Multi-image panorama of a supercell over Nebraska on May 26. (Ian Livingston)
Clinton, Okla. — My storm chase vacation (chasecation) continues, now in the second full week. After a slow start to the storm season this year, it’s been pretty much nonstop since my chase team and I have been out – punctuated, of course, by big tornado events near Oklahoma City last week.
Since my last post on the subject, we have run into supercells (rotating thunderstorms) every day but one (when there were no storms at all and we traveled for the next day’s target). On Wednesday, we saw storms but they ended up not producing what we expected. Our first “bust” day.
At this point, I have so many photos, it might take a few months to get through them! Below is a sample of some of the best stuff we’ve seen since May 25… I’d go further back, but then this post would have too many photos!
May 25 – North of Rapid City, South Dakota
Developing supercell north of Rapid City, South Dakota. (Ian Livingston)
Mature supercell over South Dakota. A wall cloud is seen as the storm tried to produce but cycled shortly thereafter. (Ian Livingston)
The supercell took on a “mothership” appearance later in the evening. This was about hour three of following it. (Ian Livingston)
Supercell in the dying phase. It’s strongly tilted updraft is quite apparent as the lower level clouds wane. (Ian Livingston)
May 26 – Near Broken Bow, Nebraska
Developing supercell near Broken Bow, Nebraska. (Ian Livingston)
Very early in its formation the supercell took on incredible structure. It was a “low precipitation” supercell through most of its life cycle. (Ian Livingston)
The mothership rolls across the Nebraska landscape during the evening. (Ian Livingston)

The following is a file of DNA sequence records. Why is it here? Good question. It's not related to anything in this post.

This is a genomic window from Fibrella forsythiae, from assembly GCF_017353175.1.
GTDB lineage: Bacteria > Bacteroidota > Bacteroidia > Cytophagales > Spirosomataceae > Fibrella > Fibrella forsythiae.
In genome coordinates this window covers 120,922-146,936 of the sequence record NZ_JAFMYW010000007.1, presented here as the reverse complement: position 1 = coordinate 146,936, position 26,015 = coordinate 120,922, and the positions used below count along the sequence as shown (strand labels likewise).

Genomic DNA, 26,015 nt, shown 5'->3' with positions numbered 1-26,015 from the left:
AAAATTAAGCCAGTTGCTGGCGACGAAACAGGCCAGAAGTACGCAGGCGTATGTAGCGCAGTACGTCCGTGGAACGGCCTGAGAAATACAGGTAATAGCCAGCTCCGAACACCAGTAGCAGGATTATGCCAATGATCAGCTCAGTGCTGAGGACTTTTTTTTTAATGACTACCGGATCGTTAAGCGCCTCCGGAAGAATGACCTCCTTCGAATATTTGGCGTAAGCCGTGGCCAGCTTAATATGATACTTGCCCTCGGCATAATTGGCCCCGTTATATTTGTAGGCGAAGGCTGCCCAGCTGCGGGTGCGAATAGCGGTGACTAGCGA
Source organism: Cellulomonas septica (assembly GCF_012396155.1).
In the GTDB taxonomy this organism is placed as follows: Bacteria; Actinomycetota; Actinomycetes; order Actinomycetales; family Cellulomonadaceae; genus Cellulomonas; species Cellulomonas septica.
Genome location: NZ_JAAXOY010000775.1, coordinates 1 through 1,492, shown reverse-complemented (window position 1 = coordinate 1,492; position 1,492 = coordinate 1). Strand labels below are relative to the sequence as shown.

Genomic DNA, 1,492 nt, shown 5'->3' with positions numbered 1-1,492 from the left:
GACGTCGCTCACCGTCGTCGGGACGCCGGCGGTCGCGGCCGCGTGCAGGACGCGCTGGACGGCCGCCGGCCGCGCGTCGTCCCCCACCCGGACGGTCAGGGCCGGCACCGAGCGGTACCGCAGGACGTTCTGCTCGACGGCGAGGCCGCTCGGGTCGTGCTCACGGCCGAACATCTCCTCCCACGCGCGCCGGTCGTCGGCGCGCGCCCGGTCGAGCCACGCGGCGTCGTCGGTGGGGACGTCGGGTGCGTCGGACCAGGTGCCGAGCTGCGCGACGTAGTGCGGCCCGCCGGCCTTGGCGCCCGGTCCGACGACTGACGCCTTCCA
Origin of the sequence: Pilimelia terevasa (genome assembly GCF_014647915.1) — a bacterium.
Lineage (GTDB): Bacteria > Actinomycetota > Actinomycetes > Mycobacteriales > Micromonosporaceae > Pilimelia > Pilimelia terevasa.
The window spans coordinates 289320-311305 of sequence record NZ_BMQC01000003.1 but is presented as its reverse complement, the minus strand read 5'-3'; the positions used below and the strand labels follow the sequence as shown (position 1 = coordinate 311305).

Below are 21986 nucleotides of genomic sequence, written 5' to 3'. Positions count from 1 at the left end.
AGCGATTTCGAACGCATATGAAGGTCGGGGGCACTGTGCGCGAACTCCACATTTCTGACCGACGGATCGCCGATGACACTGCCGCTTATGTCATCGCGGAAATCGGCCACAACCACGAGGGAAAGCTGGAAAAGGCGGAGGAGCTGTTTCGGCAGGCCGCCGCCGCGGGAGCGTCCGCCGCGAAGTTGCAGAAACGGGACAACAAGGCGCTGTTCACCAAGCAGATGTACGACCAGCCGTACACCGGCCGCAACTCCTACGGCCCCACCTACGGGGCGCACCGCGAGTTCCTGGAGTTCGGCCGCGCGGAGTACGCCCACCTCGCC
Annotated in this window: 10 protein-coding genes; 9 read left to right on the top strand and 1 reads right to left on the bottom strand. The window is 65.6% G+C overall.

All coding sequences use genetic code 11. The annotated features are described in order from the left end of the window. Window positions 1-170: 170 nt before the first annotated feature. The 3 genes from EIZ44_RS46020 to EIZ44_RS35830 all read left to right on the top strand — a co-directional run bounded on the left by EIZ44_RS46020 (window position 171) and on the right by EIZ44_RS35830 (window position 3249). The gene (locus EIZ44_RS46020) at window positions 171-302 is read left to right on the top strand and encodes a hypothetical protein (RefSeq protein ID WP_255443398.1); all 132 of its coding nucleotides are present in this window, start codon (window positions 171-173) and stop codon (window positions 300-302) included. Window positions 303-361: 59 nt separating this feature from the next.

After dusk, the storm put on an intense lightning show. (Ian Livingston)
Here’s a cool time lapse of the storm from my chase partner Mark Ellinwood…
May 27 – North-Central Kansas
This image, taken from inside a moving vehicle, shows a wall cloud next to the rear flank downdraft. A dust whirl is seen from a brief tornado that did not have a condensation funnel. (Ian Livingston)
The supercell became a high precipitation type pretty quickly. For chasers without a tank, it made seeing the large tornado within it quite difficult or impossible. (Ian Livingston)
Mammatus clouds in sunset light. (Ian Livingston)
Another supercell is seen in the distance as the sun fades. (Ian Livingston)
May 28 – North of Salina, Kansas
A large tornado under a nicely structured supercell to the north of Salina, Kansas. (Ian Livingston)
The tornado continued to grow in size and it remained nearly stationary. (Ian Livingston)
A large tornado described as a “wedge” continues to move slowly to the north of Salina, Kansas.
After the tornado became rain wrapped, we dropped back to see the intense structure of the parent storm. (Ian Livingston)